just a small digression from the main theme :)

Dave N
Title: Re: Understanding Aerological Diagrams / Soundings
Post by: Mike on 15 January 2009, 08:11:38 AM
Finally after all these years a thread for something that has perplexed many of us !!!  Thanks Michael et al - I'm reading feverishly and no doubt havea question or two later.
Title: Re: Understanding Aerological Diagrams / Soundings
Post by: Mike on 15 January 2009, 09:07:53 AM
With regards to the CAP and CIN:  If  the CIN number is below 20 then that is what I understand to be good as far as no great inhibition for storms to break through?  What about the CAP values?  Sometimes I see the sounding and it has a minus value next to it, so which is more preferable - a minus or without and what do they tell me?

Can the sounding tell you at what height convection will be maximized? ie: storm tower height - the colder the better?
Title: Re: Understanding Aerological Diagrams / Soundings
Post by: Michael Thomas on 15 January 2009, 11:28:17 AM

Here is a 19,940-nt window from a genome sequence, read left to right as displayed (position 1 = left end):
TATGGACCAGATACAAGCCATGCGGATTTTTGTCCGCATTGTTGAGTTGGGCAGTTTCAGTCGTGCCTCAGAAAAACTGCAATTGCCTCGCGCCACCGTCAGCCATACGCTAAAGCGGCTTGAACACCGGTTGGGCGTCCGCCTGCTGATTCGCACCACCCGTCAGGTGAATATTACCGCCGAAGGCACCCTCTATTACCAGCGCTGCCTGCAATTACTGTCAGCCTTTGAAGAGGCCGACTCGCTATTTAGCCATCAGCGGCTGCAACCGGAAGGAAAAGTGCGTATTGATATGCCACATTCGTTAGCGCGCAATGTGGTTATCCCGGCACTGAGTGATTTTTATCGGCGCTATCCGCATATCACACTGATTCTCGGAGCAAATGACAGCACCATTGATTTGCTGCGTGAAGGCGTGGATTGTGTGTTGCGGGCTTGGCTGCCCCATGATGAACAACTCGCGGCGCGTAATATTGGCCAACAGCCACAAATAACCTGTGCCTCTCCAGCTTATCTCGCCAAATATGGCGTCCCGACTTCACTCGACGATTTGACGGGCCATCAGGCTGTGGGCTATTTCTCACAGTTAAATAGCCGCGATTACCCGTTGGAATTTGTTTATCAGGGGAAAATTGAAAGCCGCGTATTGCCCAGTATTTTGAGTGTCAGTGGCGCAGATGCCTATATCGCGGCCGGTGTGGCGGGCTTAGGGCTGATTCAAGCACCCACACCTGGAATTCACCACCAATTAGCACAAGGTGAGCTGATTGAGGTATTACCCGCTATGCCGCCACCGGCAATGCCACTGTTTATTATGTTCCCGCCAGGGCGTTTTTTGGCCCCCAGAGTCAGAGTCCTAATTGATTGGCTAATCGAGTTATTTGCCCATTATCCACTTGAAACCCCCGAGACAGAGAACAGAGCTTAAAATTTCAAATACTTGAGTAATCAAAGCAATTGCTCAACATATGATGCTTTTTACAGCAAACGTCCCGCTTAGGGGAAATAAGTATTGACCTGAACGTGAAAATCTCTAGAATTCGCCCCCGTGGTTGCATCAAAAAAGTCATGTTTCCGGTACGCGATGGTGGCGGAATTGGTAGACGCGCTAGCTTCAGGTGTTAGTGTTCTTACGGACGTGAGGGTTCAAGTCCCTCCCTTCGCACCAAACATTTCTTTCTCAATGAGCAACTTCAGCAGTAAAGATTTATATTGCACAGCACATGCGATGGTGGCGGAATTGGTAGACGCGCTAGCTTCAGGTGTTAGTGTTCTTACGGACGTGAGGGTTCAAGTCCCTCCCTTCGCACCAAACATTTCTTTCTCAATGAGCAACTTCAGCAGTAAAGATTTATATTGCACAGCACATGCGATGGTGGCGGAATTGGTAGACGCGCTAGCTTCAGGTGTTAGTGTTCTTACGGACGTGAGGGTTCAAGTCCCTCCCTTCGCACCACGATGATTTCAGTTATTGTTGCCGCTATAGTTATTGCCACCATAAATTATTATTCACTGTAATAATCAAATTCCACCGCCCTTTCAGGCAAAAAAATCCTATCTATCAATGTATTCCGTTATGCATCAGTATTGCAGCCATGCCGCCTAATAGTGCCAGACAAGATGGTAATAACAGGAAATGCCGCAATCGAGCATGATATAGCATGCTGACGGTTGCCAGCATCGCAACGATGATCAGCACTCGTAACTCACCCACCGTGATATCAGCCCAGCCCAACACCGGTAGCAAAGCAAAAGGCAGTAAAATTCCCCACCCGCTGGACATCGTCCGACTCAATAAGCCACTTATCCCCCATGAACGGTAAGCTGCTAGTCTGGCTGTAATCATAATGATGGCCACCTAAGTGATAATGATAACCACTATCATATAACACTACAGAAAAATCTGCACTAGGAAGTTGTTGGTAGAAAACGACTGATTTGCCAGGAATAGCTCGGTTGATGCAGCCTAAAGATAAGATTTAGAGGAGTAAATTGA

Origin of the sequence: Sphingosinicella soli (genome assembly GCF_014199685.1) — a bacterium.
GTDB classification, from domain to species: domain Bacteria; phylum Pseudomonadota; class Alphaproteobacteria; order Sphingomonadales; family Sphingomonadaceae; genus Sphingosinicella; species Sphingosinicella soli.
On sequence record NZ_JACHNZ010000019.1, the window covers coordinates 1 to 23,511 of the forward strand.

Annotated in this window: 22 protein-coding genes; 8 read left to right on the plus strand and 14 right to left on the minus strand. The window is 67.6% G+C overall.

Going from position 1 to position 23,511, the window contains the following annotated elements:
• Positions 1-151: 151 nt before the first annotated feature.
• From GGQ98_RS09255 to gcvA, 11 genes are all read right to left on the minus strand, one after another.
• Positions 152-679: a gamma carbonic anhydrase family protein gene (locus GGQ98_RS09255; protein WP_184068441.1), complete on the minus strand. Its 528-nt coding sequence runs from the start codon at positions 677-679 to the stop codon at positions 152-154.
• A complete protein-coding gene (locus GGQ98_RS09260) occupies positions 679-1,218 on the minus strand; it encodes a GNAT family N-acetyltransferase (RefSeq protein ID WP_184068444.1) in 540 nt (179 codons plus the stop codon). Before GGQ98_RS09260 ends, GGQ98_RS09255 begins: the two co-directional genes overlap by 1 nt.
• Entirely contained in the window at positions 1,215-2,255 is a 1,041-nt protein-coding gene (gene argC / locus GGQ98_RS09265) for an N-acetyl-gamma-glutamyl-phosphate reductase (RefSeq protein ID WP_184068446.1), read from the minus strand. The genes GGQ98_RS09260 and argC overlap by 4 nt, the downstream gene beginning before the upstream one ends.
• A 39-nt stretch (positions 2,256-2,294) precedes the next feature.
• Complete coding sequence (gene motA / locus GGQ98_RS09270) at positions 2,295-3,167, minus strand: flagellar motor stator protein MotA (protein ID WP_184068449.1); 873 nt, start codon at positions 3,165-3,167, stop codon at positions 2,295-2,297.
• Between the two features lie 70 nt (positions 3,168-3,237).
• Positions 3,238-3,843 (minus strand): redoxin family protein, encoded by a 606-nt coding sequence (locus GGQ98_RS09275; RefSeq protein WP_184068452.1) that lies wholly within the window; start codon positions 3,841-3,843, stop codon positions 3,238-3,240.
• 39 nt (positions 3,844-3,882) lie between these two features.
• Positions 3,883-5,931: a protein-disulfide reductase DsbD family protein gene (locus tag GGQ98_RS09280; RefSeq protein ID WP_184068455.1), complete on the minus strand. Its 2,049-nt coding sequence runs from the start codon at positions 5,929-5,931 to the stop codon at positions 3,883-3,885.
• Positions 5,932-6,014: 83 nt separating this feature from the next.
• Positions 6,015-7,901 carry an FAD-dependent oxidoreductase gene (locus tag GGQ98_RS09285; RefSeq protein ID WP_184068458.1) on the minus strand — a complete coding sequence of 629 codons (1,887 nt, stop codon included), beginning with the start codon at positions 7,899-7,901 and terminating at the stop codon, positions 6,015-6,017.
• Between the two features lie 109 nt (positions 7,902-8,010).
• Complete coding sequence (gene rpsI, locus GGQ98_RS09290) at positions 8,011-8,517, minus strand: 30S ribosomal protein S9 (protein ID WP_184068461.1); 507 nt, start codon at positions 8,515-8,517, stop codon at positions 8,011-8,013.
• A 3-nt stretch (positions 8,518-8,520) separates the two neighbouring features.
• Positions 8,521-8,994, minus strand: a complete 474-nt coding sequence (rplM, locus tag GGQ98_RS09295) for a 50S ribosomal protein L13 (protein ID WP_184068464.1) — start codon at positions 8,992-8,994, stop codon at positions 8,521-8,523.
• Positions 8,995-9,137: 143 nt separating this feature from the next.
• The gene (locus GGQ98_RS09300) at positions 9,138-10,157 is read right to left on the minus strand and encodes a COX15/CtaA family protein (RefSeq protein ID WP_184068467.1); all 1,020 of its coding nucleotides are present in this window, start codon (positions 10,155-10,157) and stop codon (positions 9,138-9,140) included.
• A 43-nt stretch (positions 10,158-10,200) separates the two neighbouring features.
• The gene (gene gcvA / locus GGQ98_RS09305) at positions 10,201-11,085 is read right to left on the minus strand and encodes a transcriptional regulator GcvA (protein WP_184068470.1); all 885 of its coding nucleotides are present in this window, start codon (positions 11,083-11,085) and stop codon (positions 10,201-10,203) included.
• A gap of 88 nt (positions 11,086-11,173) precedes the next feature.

So many questions :) I will try my best. First of with capping and CIN. As far as I am aware, the cap is more of a slang term for convection inhibition (CIN). Think of it as a cap of a bottle keeping its contents in place, the cap keeps the warm moist air from rising. Since the individual letters do not stand for anything, upper case is not needed (cap vs CAP). A minor point and a little too picky maybe. I cannot not tell you what values to look at for CIN unfortunately but I can say it does vary. Sometimes a strong cap may be in place but storms will still form with strong forcing. In such situation, I strong cap can actually keep storms isolated rather than forming a squall line. This is hugely important in US where if storms remain as descrete supercells the risk of tornadoes is much higher than if too many storms form and merge to form a squall line. On the otherhand, the cap will need to be weaker if little forcing is present to intiate convection. If capping is too weak however, storms will most likely form early before peak heating. Also, numerous storms may form and interfer with each (rather than a large supercell with only warm moist air in its path).